Note: This test is for a 4-wire COP with a feedback signal to the ECU. Some 4-wire COPs have two ground pins and no feedback signal: these should be tested as a 3-wire COP (see 3-Wire COP Test).
The trigger signal rises from 0 volts to about 4 volts at coil switch-on and then returns to 0 volts at coil switch-off. The time between these events, called the dwell period or the coil saturation time, is determined by a current-limiting circuit in the vehicle's Electronic Control Module (ECM) or ignition amplifier.
The feedback signal tells the ECU that ignition has occurred. The signal is inverted, so a high level (about 5 volts) indicates the inactive state and a low level (0 volts) indicates a successful ignition. The feedback signal on this engine is common to all four cylinders, so there are four feedback pulses for every engine cycle.
A 4-wire COP has the following connections (pin numbers may vary depending on the type of coil):
In addition to the trigger and feedback signals shown in the waveform above, it is sometimes useful to monitor the positive supply voltage and current and the ground voltage. For instructions on checking the supply and ground/earth pins, see the 3-wire COP test.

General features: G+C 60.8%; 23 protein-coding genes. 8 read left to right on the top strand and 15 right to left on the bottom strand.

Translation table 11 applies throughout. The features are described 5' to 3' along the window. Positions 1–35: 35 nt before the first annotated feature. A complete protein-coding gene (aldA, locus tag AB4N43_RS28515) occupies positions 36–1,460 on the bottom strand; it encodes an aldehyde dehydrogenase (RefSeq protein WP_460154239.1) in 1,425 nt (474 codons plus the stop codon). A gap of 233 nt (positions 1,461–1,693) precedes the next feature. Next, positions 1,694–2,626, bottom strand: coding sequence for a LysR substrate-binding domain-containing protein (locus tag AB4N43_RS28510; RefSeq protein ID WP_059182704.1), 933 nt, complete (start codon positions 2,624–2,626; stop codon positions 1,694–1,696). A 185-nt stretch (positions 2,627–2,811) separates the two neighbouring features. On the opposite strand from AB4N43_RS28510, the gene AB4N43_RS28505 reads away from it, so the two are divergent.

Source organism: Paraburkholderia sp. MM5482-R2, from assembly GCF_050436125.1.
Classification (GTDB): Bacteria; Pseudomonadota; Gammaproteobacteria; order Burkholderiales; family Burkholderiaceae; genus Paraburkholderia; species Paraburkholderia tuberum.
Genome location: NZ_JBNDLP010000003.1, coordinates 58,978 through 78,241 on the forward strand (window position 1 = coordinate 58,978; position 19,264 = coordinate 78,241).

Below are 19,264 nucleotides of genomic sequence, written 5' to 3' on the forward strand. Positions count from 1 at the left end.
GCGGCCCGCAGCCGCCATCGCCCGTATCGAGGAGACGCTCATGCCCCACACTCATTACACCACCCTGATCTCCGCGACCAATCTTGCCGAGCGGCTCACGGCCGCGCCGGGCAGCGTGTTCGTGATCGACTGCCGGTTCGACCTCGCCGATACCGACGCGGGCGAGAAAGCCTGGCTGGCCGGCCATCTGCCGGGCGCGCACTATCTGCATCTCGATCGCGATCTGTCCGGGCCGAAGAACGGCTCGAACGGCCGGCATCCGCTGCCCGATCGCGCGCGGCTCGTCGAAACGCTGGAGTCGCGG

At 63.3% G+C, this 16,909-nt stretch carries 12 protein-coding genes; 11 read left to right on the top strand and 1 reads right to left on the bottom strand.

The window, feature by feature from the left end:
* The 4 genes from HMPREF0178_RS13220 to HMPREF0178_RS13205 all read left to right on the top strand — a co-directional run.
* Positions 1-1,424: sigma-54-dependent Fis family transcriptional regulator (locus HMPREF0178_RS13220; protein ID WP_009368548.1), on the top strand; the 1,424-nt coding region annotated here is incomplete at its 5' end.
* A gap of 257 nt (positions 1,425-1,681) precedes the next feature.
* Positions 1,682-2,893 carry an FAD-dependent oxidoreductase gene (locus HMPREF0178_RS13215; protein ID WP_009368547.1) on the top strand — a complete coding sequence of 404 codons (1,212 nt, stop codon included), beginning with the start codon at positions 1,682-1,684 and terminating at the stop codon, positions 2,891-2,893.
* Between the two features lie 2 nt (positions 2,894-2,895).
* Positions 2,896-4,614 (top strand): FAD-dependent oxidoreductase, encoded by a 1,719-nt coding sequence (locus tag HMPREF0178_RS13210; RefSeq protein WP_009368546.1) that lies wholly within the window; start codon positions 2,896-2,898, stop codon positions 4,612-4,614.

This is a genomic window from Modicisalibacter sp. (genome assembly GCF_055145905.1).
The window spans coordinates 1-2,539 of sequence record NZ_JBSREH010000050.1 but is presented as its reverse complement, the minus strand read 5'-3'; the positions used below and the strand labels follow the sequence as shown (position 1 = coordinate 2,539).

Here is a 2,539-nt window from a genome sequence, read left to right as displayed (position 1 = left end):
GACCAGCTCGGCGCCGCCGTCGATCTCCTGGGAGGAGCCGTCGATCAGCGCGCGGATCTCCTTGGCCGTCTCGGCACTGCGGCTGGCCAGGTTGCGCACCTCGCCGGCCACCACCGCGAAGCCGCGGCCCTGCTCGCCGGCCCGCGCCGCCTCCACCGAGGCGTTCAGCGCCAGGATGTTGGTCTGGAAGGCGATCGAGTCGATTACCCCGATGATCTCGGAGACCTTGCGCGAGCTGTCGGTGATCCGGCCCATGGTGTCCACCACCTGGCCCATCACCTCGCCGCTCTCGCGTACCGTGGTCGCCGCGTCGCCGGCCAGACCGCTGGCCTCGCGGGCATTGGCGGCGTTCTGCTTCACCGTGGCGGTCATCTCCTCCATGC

Positive supply voltage. This should be close to battery voltage. If it is low or absent then the ignition system is not receiving enough power and the coil will not function.
Supply current. This can be measured using a current clamp ('amps clamp') around the ignition supply wire, either close to the coil or at the fusebox. A pulse should be seen whenever the coil fires. If the supply and trigger voltages are present but there is no supply current pulse, the coil has probably failed open-circuit. If there is a current pulse but no ignition, the coil output or spark plug may be short-circuited.
Ground. A small pulse will be seen on this signal during ignition as the coil draws current from the battery, but the pulse height should not exceed a few hundred millivolts. A larger voltage indicates too much resistance in the ground wiring, which could cause an ignition fault.
This help topic is subject to changes without notification. The information within is carefully checked and considered to be correct. This information is an example of our investigations and findings and is not a definitive procedure. Pico Technology accepts no responsibility for inaccuracies. Each vehicle may be different and require unique test settings.
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August 19 2016
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